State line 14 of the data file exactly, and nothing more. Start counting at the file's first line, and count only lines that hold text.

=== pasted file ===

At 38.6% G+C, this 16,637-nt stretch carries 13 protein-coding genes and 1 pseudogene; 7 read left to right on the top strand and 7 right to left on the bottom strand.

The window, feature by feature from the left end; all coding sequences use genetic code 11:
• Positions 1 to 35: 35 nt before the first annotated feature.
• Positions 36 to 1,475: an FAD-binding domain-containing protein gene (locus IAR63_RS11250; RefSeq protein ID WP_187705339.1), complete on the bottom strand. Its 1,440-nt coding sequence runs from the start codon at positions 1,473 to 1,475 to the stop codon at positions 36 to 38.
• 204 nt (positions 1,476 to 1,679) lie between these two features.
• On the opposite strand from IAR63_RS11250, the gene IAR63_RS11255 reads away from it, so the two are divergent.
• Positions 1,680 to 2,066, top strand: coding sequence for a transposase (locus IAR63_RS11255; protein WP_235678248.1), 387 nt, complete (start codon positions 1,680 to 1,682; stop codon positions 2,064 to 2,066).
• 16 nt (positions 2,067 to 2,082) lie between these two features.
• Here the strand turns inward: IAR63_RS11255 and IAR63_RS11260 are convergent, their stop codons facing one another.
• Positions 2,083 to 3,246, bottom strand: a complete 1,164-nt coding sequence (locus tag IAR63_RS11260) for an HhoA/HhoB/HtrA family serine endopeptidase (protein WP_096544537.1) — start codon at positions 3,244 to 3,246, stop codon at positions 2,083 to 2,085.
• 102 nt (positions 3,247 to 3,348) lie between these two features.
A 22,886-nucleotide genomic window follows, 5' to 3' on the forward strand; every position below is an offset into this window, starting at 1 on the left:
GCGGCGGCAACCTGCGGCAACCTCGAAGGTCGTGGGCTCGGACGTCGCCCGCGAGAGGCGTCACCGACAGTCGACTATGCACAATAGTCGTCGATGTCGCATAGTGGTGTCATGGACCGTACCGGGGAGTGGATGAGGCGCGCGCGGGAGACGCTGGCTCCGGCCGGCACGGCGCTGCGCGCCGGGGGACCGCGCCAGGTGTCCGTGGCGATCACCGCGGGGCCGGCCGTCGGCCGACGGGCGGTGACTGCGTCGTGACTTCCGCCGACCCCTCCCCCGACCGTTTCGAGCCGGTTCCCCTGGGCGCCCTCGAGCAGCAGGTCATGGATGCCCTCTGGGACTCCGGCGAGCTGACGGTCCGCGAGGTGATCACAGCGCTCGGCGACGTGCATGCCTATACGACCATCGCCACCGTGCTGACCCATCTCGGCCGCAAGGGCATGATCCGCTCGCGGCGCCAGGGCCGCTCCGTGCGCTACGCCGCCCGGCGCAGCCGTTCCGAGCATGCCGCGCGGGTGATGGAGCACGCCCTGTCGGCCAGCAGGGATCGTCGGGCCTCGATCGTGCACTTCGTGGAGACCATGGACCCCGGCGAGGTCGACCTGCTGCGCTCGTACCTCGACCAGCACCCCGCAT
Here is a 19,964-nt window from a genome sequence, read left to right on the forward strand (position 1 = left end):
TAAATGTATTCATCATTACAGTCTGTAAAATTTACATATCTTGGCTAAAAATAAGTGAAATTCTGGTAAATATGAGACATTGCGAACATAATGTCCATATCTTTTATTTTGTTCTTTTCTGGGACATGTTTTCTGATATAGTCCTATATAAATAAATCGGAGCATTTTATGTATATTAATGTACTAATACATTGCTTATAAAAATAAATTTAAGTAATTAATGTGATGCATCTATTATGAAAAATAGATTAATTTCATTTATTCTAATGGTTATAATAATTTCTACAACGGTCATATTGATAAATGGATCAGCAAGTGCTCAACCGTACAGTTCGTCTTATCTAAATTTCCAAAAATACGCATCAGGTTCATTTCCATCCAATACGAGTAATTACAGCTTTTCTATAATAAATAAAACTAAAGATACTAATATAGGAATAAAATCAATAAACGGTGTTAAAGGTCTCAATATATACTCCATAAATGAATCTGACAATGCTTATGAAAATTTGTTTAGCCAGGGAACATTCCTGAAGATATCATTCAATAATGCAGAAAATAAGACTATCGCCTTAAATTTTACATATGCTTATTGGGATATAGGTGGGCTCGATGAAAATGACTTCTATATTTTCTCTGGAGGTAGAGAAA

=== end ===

Here is a 19,964-nt window from a genome sequence, read left to right on the forward strand (position 1 = left end):